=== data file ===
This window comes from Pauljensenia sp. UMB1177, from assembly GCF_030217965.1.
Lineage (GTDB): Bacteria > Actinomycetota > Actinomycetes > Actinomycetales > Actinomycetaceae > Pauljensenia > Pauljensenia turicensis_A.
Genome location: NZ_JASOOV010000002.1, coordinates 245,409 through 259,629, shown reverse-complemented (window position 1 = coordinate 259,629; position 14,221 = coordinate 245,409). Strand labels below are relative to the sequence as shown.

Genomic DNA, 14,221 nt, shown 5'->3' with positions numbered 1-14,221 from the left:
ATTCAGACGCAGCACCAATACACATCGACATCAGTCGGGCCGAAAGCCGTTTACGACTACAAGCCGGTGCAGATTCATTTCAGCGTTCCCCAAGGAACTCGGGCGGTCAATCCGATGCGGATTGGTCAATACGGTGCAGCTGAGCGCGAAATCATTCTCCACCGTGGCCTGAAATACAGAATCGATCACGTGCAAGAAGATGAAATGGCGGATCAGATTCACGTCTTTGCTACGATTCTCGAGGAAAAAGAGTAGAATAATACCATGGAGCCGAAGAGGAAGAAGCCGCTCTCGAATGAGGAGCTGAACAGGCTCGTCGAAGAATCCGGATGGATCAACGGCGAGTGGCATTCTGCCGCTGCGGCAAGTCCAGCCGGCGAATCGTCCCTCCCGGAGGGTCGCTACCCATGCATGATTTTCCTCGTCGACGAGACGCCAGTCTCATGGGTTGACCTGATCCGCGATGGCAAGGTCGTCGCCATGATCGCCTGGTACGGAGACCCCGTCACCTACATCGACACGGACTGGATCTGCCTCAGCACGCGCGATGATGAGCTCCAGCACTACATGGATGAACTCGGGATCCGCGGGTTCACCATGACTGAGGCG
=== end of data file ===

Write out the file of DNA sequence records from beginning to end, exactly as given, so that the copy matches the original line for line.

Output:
This window comes from Pauljensenia sp. UMB1177, from assembly GCF_030217965.1.
Lineage (GTDB): Bacteria > Actinomycetota > Actinomycetes > Actinomycetales > Actinomycetaceae > Pauljensenia > Pauljensenia turicensis_A.
Genome location: NZ_JASOOV010000002.1, coordinates 245,409 through 259,629, shown reverse-complemented (window position 1 = coordinate 259,629; position 14,221 = coordinate 245,409). Strand labels below are relative to the sequence as shown.

Genomic DNA, 14,221 nt, shown 5'->3' with positions numbered 1-14,221 from the left:
ATTCAGACGCAGCACCAATACACATCGACATCAGTCGGGCCGAAAGCCGTTTACGACTACAAGCCGGTGCAGATTCATTTCAGCGTTCCCCAAGGAACTCGGGCGGTCAATCCGATGCGGATTGGTCAATACGGTGCAGCTGAGCGCGAAATCATTCTCCACCGTGGCCTGAAATACAGAATCGATCACGTGCAAGAAGATGAAATGGCGGATCAGATTCACGTCTTTGCTACGATTCTCGAGGAAAAAGAGTAGAATAATACCATGGAGCCGAAGAGGAAGAAGCCGCTCTCGAATGAGGAGCTGAACAGGCTCGTCGAAGAATCCGGATGGATCAACGGCGAGTGGCATTCTGCCGCTGCGGCAAGTCCAGCCGGCGAATCGTCCCTCCCGGAGGGTCGCTACCCATGCATGATTTTCCTCGTCGACGAGACGCCAGTCTCATGGGTTGACCTGATCCGCGATGGCAAGGTCGTCGCCATGATCGCCTGGTACGGAGACCCCGTCACCTACATCGACACGGACTGGATCTGCCTCAGCACGCGCGATGATGAGCTCCAGCACTACATGGATGAACTCGGGATCCGCGGGTTCACCATGACTGAGGCG